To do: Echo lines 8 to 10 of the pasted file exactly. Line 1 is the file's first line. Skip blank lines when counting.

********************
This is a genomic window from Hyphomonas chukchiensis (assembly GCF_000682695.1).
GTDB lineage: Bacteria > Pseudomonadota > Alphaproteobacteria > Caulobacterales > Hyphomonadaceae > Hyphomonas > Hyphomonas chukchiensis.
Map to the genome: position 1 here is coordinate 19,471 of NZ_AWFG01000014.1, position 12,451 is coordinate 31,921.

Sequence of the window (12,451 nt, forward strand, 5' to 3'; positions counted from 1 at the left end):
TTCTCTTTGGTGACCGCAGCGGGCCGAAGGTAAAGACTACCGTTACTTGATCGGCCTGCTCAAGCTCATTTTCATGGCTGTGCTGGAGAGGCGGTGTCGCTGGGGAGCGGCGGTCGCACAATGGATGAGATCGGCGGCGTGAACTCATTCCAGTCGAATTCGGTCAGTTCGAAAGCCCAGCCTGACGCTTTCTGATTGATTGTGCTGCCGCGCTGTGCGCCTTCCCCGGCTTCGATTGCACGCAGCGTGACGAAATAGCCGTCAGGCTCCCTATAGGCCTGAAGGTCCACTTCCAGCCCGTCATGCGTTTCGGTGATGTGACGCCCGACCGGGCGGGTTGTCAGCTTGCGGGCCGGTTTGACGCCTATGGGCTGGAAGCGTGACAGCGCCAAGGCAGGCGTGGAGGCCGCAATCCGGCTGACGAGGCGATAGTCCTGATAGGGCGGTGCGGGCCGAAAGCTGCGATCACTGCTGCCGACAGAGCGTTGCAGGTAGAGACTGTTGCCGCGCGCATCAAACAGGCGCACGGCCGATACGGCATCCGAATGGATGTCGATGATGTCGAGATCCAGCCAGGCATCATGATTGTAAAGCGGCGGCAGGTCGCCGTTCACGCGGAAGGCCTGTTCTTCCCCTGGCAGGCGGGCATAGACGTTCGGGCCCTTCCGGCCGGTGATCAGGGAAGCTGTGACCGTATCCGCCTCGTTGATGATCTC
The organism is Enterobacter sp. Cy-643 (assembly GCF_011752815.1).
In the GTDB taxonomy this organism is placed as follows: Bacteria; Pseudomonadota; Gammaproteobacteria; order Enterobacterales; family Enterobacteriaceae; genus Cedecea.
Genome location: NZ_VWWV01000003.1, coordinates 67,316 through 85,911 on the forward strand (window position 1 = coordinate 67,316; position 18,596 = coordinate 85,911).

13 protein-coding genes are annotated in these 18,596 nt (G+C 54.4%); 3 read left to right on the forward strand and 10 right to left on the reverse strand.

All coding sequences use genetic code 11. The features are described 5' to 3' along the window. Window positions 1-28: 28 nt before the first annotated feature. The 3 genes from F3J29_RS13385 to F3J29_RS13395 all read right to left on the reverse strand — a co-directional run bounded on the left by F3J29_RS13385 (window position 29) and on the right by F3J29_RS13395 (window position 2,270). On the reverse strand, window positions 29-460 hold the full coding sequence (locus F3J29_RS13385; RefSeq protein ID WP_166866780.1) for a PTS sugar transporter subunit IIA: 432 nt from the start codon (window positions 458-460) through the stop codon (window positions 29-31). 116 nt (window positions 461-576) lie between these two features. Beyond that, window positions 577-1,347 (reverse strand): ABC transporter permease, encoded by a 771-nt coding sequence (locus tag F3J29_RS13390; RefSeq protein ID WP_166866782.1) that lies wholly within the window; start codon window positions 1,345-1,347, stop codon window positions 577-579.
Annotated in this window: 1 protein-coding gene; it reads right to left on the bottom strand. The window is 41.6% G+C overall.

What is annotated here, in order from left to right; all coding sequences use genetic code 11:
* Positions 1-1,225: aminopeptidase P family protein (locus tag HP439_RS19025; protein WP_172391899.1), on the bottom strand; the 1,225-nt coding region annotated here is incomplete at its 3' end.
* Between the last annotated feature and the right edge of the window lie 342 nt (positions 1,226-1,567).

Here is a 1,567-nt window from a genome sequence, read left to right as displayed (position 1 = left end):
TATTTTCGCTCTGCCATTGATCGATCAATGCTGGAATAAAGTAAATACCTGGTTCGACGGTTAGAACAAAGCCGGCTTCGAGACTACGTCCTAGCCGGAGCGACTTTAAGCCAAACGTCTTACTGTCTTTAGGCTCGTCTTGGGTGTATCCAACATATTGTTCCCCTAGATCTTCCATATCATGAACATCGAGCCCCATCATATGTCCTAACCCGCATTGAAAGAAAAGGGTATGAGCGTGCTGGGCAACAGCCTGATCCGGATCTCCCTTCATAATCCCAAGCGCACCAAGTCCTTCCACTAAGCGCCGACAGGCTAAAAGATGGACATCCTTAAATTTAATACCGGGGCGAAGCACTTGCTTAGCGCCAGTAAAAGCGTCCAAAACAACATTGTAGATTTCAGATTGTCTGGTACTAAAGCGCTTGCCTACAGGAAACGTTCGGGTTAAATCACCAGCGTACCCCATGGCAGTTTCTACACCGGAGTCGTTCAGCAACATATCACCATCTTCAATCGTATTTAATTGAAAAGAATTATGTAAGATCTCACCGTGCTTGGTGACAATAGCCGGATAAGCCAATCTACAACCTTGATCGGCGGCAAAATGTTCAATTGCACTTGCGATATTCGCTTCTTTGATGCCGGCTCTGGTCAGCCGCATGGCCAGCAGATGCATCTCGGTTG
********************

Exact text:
Genome location: NZ_VWWV01000003.1, coordinates 67,316 through 85,911 on the forward strand (window position 1 = coordinate 67,316; position 18,596 = coordinate 85,911).

13 protein-coding genes are annotated in these 18,596 nt (G+C 54.4%); 3 read left to right on the forward strand and 10 right to left on the reverse strand.

All coding sequences use genetic code 11. The features are described 5' to 3' along the window. Window positions 1-28: 28 nt before the first annotated feature. The 3 genes from F3J29_RS13385 to F3J29_RS13395 all read right to left on the reverse strand — a co-directional run bounded on the left by F3J29_RS13385 (window position 29) and on the right by F3J29_RS13395 (window position 2,270). On the reverse strand, window positions 29-460 hold the full coding sequence (locus F3J29_RS13385; RefSeq protein ID WP_166866780.1) for a PTS sugar transporter subunit IIA: 432 nt from the start codon (window positions 458-460) through the stop codon (window positions 29-31). 116 nt (window positions 461-576) lie between these two features. Beyond that, window positions 577-1,347 (reverse strand): ABC transporter permease, encoded by a 771-nt coding sequence (locus tag F3J29_RS13390; RefSeq protein ID WP_166866782.1) that lies wholly within the window; start codon window positions 1,345-1,347, stop codon window positions 577-579.